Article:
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Childhood Anxiety: An Introduction

Somewhat astonishingly, we first published this entire series before the pandemic. In 2019 — again, before COVID — health professionals were already sounding the alarm about significantly rising rates of (under-diagnosed) childhood anxiety. At that time, anxiety affected some 27% of children.

In the wake of the pandemic, things are worse.

Much worse.

Historically, pediatric anxiety has not been a major medical topic of concern or study. The fields of pediatric psychiatry & psychology originated in the early 1900s amid growing concerns about juvenile delinquency, and for much of the 20th century they were focused on other kinds of ambiguous afflictions like “psychosis,” “mental deficiency,” or “maladjustment,” before honing in on more specific (and exotic) diagnostic labels, such as schizophrenia.

Not to mention, our society has been more likely to respond to “problematic” children with physical discipline than with understanding. Traditionally in the US, “difficult” children simply needed to learn their place and be “kept in line.” Not offered counsel. Thank goodness this is changing.

By the 1980s, these fields turned their attention to emergent conditions like attention-deficit/hyperactivity disorder (ADHD), obsessive compulsive disorder (OCD), and depression. But anxiety in children was still on the fray – “it was thought to be innocuous, even cute” in children, explains psychiatrist Rob Haskell – until very recently.

Anxiety is, in many ways, a subjective and problematic diagnosis. In part, it’s because anxiety itself is not a “problem” – in fact, anxiety is a universal human experience. From an evolutionary perspective, anxiety is helpful and healthy; in other words, it serves an important purpose (fight/flight in response to a threat).

But anxiety that becomes blown out of proportion, worsens over time, and/or exerts truly negative effects on our daily lives is considered disordered (aka “pathological”) anxiety.

Any of this^ sound familiar???

Anxiety was difficult enough to understand and manage before COVID (for both children and adults) — but when we reflect on all that has transpired and changed over the past couple of years… it’s a minefield.

How are we supposed to differentiate between “normal” struggles and “real” problems? How can we tell when a toddler or preschooler’s harmless (if frustrating) reticence around dogs, or germs, or crowded spaces, for example, becomes clinically pathological into childhood?

The truth is, even excluding the pandemic, there are all kinds of “big-picture” reasons why anxiety among children is rising (these stem from our own collective experiences, as well as research findings from some really smart people who’ve dedicated their careers to thinking about these issues):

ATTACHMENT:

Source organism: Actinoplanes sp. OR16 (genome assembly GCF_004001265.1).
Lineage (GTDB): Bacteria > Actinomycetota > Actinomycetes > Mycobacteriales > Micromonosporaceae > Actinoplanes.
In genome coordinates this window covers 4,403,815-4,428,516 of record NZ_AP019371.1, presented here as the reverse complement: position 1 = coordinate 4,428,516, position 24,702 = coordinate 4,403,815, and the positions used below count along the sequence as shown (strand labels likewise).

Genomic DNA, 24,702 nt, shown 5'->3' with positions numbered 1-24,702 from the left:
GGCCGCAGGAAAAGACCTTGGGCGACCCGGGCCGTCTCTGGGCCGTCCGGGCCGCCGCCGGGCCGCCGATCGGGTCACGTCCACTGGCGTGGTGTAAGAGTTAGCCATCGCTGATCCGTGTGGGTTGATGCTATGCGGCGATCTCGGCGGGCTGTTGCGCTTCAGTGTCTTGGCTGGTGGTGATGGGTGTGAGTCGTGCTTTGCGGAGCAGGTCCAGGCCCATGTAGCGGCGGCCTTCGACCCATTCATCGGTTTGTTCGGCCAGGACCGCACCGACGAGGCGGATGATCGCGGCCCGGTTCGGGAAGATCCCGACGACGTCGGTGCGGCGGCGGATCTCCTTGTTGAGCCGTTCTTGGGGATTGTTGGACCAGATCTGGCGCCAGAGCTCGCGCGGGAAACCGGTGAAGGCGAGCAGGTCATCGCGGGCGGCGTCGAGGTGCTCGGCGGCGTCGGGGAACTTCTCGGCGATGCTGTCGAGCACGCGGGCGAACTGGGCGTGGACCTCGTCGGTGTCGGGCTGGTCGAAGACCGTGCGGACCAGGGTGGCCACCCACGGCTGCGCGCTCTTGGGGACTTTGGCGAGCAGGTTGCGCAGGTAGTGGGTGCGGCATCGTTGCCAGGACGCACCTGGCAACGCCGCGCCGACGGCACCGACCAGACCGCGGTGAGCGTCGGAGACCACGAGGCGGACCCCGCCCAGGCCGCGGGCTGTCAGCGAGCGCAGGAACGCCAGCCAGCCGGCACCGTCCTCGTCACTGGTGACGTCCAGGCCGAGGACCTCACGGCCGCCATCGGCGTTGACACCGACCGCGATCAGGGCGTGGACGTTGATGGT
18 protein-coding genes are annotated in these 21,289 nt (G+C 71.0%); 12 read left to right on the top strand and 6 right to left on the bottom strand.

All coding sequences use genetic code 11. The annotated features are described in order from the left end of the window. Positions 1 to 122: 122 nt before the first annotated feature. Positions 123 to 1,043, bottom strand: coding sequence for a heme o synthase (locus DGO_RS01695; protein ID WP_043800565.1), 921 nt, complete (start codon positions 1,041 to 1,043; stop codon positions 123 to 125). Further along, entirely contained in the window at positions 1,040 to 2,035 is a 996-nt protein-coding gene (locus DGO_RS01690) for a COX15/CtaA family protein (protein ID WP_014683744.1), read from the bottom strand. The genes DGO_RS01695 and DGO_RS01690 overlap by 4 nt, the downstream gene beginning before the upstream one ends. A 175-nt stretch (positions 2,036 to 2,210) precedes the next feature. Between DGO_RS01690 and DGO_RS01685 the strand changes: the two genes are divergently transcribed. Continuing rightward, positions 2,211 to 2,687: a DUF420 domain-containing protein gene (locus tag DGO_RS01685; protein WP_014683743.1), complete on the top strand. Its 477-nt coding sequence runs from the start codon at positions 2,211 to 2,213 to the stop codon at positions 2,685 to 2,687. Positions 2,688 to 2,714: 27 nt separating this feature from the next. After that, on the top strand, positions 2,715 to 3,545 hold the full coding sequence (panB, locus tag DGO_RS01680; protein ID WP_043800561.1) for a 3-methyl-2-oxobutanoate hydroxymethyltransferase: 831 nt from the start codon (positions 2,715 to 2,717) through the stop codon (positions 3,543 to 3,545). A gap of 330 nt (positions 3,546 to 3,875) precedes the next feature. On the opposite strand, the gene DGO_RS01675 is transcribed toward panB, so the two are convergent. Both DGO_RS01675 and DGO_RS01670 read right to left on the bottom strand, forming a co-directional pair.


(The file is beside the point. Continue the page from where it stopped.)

• Our modern culture of parenting, which is (speaking in stereotypes) more restrictive, paranoid, and overbearing than in previous generations and also tends to shortchange children’s free, unmanaged play time (and impose constant adult micromanagement);
  • Trying to keep up with the Joneses — children and teens (especially those in privileged, middle- and upper-class families) are internalizing the anxieties they perceive about their performance in school, their extracurriculars and status among their peers, and even competition for college;
  • The never-ending news cycle and immediacy of (too much) information — which contribute to an “environment that anticipates catastrophe.” Instead of feeling safe and secure in their world, our children are learning to expect the worst, ranging from tragedies such as shootings and natural disasters, to social inconveniences such as cancellations, to broad-scale uncertainty;
  • Our own anxieties — so many of us parents are dealing with anxiety in our own lives and guess what?… our kids pick up on that *right quick (read here about how to prevent that — you can!).

Although anxiety itself isn’t new — indeed, its origins are ancient and biological — it’s hard not to think that our children are facing novel threats, in some ways, to their mental health and wellbeing. On so many different fronts, ranging from the aftershock of the pandemic to school safety to internalizing others’ anxieties, our children are facing obstacles and experiencing the varied stresses and pressures of modern life.

But anxiety is not inevitable — there are active steps we as a society and individuals can take to mitigate and manage it. If our children are suffering from a stark decrease in opportunities to experience autonomy, let us grant them more chances to explore the world freely – on their own. Let us work with them to gain experience and exposure to the world in ways that encourage them to actively develop independence, confront novel circumstances (and even, dare we say, take some risks), while also showing them how much we love and support them.

In this amazingly informative and actionable series, Marissa – our in-house mental health authority – walks through successful strategies for better recognizing, understanding, and overcoming childhood anxiety (and she does the the same here, for parent anxiety, BTW). We hope you find it useful — I know all of our team learned so much along the way.

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